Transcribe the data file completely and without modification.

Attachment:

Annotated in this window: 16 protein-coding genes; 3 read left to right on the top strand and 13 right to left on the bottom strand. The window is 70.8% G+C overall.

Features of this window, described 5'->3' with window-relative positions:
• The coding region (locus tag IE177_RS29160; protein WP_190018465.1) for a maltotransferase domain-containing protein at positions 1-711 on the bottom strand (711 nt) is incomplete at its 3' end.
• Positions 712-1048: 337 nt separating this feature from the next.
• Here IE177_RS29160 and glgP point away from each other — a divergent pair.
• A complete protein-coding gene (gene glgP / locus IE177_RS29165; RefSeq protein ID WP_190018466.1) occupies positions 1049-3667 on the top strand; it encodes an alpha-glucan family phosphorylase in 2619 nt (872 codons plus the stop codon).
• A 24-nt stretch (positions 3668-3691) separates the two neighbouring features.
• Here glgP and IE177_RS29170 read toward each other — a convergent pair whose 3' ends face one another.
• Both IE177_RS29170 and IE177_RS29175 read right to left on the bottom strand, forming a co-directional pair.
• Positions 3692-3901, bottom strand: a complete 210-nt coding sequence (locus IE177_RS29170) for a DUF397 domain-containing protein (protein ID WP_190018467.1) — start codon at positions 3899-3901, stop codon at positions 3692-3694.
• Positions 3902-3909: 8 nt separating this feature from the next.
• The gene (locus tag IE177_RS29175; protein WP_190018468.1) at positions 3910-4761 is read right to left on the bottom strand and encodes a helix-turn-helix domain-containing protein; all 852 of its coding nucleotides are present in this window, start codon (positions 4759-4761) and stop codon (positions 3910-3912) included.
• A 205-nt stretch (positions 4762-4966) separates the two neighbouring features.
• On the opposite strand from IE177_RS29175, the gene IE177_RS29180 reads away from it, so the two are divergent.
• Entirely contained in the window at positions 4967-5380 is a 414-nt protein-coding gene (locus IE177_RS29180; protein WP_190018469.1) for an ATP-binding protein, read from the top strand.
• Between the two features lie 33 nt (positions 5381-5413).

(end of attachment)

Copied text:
Annotated in this window: 16 protein-coding genes; 3 read left to right on the top strand and 13 right to left on the bottom strand. The window is 70.8% G+C overall.

Features of this window, described 5'->3' with window-relative positions:
• The coding region (locus tag IE177_RS29160; protein WP_190018465.1) for a maltotransferase domain-containing protein at positions 1-711 on the bottom strand (711 nt) is incomplete at its 3' end.
• Positions 712-1048: 337 nt separating this feature from the next.
• Here IE177_RS29160 and glgP point away from each other — a divergent pair.
• A complete protein-coding gene (gene glgP / locus IE177_RS29165; RefSeq protein ID WP_190018466.1) occupies positions 1049-3667 on the top strand; it encodes an alpha-glucan family phosphorylase in 2619 nt (872 codons plus the stop codon).
• A 24-nt stretch (positions 3668-3691) separates the two neighbouring features.
• Here glgP and IE177_RS29170 read toward each other — a convergent pair whose 3' ends face one another.
• Both IE177_RS29170 and IE177_RS29175 read right to left on the bottom strand, forming a co-directional pair.
• Positions 3692-3901, bottom strand: a complete 210-nt coding sequence (locus IE177_RS29170) for a DUF397 domain-containing protein (protein ID WP_190018467.1) — start codon at positions 3899-3901, stop codon at positions 3692-3694.
• Positions 3902-3909: 8 nt separating this feature from the next.
• The gene (locus tag IE177_RS29175; protein WP_190018468.1) at positions 3910-4761 is read right to left on the bottom strand and encodes a helix-turn-helix domain-containing protein; all 852 of its coding nucleotides are present in this window, start codon (positions 4759-4761) and stop codon (positions 3910-3912) included.
• A 205-nt stretch (positions 4762-4966) separates the two neighbouring features.
• On the opposite strand from IE177_RS29175, the gene IE177_RS29180 reads away from it, so the two are divergent.
• Entirely contained in the window at positions 4967-5380 is a 414-nt protein-coding gene (locus IE177_RS29180; protein WP_190018469.1) for an ATP-binding protein, read from the top strand.
• Between the two features lie 33 nt (positions 5381-5413).